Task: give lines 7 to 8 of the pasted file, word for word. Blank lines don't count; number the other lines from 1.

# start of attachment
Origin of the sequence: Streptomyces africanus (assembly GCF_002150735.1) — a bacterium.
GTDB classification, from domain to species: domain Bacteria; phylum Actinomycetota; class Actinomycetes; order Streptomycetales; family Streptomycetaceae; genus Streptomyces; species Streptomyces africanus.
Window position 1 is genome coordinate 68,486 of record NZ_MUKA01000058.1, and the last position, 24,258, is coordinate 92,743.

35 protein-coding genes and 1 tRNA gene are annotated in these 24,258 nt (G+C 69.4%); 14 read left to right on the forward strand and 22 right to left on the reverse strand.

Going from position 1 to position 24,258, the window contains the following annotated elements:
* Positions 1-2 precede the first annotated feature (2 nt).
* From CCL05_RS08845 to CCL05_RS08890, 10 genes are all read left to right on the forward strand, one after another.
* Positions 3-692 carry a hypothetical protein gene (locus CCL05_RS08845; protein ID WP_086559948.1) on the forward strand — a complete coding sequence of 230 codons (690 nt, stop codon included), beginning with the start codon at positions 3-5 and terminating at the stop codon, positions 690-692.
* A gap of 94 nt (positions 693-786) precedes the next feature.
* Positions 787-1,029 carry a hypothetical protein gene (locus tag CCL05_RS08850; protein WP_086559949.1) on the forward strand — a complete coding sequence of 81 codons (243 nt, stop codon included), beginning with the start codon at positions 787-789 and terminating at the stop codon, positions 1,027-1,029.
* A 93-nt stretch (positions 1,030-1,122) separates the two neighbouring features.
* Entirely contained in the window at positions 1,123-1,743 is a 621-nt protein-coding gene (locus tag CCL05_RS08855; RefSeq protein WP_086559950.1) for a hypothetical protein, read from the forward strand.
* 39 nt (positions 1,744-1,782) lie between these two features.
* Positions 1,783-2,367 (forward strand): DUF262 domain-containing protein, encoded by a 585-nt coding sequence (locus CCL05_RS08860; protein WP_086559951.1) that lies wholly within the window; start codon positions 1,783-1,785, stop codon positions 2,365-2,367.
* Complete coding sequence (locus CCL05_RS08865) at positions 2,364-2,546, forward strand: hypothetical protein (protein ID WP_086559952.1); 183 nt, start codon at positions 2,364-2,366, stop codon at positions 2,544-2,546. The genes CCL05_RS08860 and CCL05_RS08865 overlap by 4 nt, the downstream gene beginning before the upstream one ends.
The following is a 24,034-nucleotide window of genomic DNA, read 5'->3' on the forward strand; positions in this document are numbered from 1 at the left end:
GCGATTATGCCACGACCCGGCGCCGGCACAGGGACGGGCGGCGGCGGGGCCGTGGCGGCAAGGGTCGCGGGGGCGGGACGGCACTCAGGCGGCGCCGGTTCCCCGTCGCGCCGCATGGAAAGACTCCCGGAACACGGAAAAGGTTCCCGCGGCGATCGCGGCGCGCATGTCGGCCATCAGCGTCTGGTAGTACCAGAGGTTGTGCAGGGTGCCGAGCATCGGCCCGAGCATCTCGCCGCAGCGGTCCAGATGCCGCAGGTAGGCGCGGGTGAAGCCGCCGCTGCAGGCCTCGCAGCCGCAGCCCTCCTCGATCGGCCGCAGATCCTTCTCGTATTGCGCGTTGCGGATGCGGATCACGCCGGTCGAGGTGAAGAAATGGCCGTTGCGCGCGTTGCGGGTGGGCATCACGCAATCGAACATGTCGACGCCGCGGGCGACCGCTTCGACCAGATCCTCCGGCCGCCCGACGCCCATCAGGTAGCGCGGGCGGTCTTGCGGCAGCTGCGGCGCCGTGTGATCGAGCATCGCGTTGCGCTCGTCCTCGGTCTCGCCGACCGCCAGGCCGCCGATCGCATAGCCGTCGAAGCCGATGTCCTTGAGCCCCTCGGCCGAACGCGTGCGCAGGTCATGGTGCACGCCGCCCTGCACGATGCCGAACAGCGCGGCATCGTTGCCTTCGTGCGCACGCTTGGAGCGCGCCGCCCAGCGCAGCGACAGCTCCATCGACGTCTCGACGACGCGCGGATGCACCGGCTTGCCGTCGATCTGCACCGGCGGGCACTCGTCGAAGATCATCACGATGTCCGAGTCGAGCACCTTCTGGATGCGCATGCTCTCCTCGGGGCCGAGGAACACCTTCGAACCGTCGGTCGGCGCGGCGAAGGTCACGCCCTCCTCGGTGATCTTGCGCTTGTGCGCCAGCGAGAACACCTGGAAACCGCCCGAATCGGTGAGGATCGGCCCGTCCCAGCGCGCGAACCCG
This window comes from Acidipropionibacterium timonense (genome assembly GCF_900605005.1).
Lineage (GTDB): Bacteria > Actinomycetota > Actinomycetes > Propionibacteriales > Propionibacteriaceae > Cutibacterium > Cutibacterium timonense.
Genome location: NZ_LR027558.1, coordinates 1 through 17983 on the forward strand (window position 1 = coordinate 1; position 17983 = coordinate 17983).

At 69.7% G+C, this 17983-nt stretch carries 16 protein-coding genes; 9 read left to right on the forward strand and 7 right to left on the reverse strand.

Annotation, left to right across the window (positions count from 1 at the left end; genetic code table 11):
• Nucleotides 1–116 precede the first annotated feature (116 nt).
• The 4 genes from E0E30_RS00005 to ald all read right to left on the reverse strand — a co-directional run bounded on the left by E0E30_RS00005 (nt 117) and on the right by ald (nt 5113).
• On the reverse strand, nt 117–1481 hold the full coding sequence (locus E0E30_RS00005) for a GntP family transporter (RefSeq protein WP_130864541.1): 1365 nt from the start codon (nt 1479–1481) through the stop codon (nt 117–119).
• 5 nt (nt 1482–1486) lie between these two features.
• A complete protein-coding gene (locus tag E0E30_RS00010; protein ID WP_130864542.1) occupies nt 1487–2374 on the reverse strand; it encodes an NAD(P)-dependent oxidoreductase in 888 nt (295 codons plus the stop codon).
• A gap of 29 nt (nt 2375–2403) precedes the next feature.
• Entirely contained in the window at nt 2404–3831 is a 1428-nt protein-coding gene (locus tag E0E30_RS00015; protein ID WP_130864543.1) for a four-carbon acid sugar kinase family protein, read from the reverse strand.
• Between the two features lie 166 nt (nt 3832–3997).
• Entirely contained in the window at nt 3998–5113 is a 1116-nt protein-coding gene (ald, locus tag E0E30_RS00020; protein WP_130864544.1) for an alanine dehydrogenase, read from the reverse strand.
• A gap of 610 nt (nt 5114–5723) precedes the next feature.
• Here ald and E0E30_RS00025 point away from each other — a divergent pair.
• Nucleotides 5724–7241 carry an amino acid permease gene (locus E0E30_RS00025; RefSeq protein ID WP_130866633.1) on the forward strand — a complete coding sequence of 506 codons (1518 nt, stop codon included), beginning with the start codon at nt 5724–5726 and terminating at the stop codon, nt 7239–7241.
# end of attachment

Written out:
* From CCL05_RS08845 to CCL05_RS08890, 10 genes are all read left to right on the forward strand, one after another.
* Positions 3-692 carry a hypothetical protein gene (locus CCL05_RS08845; protein ID WP_086559948.1) on the forward strand — a complete coding sequence of 230 codons (690 nt, stop codon included), beginning with the start codon at positions 3-5 and terminating at the stop codon, positions 690-692.